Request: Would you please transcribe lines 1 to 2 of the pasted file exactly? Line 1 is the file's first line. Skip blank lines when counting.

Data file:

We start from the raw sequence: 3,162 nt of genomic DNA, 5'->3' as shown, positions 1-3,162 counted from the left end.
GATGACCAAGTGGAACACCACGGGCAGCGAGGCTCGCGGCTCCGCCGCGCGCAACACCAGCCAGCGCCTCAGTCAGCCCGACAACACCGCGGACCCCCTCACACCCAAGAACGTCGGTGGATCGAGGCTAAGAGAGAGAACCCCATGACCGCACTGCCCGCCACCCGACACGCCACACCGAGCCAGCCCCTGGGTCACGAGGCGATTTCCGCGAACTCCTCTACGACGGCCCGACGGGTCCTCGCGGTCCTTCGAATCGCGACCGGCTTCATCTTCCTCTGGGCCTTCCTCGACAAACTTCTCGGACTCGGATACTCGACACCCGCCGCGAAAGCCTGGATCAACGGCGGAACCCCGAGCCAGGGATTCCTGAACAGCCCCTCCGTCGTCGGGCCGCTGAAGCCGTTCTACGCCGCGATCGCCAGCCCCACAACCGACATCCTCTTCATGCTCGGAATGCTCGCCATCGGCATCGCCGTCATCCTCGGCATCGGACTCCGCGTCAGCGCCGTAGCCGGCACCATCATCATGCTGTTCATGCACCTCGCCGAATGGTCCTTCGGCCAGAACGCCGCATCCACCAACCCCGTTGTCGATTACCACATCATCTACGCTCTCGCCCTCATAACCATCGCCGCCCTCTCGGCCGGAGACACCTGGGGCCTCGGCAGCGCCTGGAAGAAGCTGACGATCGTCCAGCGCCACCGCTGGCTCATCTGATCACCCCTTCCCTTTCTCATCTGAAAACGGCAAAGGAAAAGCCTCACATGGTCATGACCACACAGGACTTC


We start from the raw sequence: 3,162 nt of genomic DNA, 5'->3' as shown, positions 1-3,162 counted from the left end.
GATGACCAAGTGGAACACCACGGGCAGCGAGGCTCGCGGCTCCGCCGCGCGCAACACCAGCCAGCGCCTCAGTCAGCCCGACAACACCGCGGACCCCCTCACACCCAAGAACGTCGGTGGATCGAGGCTAAGAGAGAGAACCCCATGACCGCACTGCCCGCCACCCGACACGCCACACCGAGCCAGCCCCTGGGTCACGAGGCGATTTCCGCGAACTCCTCTACGACGGCCCGACGGGTCCTCGCGGTCCTTCGAATCGCGACCGGCTTCATCTTCCTCTGGGCCTTCCTCGACAAACTTCTCGGACTCGGATACTCGACACCCGCCGCGAAAGCCTGGATCAACGGCGGAACCCCGAGCCAGGGATTCCTGAACAGCCCCTCCGTCGTCGGGCCGCTGAAGCCGTTCTACGCCGCGATCGCCAGCCCCACAACCGACATCCTCTTCATGCTCGGAATGCTCGCCATCGGCATCGCCGTCATCCTCGGCATCGGACTCCGCGTCAGCGCCGTAGCCGGCACCATCATCATGCTGTTCATGCACCTCGCCGAATGGTCCTTCGGCCAGAACGCCGCATCCACCAACCCCGTTGTCGATTACCACATCATCTACGCTCTCGCCCTCATAACCATCGCCGCCCTCTCGGCCGGAGACACCTGGGGCCTCGGCAGCGCCTGGAAGAAGCTGACGATCGTCCAGCGCCACCGCTGGCTCATCTGATCACCCCTTCCCTTTCTCATCTGAAAACGGCAAAGGAAAAGCCTCACATGGTCATGACCACACAGGACTTC